Moderation in the housing market is now in its 11th straight month, according to the latest home data index from Clear Capital.
National home price gains fell to 6.7% year-over-year and 1.0% quarter-over-quarter.
Meanwhile Distressed Saturation fell to just 16.8% suggesting the shortage of lower priced inventory is the catalyst for stalling gains. National trends were echoed at the regional level, with the West seeing the strongest moderation across the country. In fact, for the first time since the start of the recovery three years ago, the West’s yearly rates of growth fell below 10%, a sure sign of more moderation to come over the next several months for the nation.
“Performing-only sale trends are a bellwether for what’s to come in 2015 ” said Dr. Alex Villacorta, vice president of research and analytics at Clear Capital. “Think of home price growth since the housing collapse as a bouncing ball, where each successive bounce causes some energy to be lost and eventually movement stalls. We see this on a few different levels. First, we see the delta between performing-only and all sales, including distressed sales, merging. This confirms markets are no longer driven as much by investor demand for discounted distressed assets.”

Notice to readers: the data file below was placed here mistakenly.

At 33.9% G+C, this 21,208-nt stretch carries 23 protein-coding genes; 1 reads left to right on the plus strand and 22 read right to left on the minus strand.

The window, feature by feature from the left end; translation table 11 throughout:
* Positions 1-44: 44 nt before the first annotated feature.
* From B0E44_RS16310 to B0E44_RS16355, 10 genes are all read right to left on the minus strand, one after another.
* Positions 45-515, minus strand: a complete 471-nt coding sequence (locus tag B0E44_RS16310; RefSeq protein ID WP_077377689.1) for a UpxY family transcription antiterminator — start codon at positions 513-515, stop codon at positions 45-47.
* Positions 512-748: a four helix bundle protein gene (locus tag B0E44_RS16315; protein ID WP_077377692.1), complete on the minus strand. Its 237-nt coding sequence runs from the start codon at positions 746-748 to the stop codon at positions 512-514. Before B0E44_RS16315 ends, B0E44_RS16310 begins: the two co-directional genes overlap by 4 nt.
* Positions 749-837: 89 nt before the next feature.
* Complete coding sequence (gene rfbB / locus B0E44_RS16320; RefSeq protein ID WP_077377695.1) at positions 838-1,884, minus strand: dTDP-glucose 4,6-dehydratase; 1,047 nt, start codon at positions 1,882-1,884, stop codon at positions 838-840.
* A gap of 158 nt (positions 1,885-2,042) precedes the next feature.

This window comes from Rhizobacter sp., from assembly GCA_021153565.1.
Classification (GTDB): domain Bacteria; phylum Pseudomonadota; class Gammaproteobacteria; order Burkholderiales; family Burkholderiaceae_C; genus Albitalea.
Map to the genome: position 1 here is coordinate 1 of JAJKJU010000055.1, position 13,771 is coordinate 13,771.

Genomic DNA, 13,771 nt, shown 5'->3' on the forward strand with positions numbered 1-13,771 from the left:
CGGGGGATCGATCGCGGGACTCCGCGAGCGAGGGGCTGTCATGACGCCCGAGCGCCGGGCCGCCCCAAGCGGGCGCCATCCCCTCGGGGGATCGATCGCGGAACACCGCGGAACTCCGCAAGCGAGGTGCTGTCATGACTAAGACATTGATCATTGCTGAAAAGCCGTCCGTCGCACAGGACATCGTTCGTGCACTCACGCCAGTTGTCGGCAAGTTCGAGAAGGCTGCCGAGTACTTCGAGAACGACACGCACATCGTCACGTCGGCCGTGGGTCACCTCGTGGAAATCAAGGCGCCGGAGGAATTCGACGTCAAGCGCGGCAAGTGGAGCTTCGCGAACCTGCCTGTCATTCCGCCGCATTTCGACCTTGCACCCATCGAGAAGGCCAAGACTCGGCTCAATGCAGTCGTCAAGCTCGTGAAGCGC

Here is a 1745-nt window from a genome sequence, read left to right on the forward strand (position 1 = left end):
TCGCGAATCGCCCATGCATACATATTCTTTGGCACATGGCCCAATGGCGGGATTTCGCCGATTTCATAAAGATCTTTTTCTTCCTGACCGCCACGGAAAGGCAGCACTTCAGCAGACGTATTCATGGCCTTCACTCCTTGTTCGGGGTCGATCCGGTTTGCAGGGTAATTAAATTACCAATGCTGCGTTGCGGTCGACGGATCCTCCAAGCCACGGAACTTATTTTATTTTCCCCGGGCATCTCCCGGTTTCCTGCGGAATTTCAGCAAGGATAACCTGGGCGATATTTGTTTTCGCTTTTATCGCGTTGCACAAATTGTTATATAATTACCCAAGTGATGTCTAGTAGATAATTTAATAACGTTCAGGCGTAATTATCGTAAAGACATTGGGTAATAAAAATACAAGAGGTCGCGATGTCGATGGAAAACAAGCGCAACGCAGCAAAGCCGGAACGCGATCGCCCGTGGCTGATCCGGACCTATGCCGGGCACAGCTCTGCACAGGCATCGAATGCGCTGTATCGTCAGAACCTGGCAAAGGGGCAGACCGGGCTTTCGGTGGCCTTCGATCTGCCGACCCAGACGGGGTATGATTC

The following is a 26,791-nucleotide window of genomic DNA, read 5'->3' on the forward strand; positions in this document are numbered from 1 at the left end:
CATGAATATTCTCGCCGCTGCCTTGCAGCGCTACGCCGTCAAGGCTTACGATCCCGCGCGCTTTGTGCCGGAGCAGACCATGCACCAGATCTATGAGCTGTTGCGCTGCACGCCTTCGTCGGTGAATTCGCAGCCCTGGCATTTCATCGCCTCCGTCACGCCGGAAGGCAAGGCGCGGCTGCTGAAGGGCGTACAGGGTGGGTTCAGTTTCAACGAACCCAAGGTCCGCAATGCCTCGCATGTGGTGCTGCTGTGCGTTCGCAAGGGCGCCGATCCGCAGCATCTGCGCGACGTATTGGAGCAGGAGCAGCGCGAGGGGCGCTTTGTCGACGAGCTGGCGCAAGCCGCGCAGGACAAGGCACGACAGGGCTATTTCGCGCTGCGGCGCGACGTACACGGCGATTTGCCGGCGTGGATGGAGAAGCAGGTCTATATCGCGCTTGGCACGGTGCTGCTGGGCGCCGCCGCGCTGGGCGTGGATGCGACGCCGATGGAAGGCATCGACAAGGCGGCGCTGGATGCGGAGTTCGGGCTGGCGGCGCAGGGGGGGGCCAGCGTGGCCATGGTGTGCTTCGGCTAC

They also warn that improvements in the broader economic landscape have not instilled confidence in traditional homebuyers (first-time, move-up, second home owners). The general lack of demand in the performing-only segment, coupled with a dwindling supply of distressed inventory, leaves the future of home prices squarely in the hands of traditional homebuyers, who have yet to show any signs of re-engaging.
Reduced reliance on distressed sales and diminishing gains in the performing-only sale segment could be too much for the recovery to overcome as we enter winter. The recovery is at a tipping point. Markets need non investor demand to ramp up, and homebuyer confidence restored. Should this turn into a negative feedback loop, the likelihood for quarterly price declines at the national level could turn into yearly price declines by the end of 2015.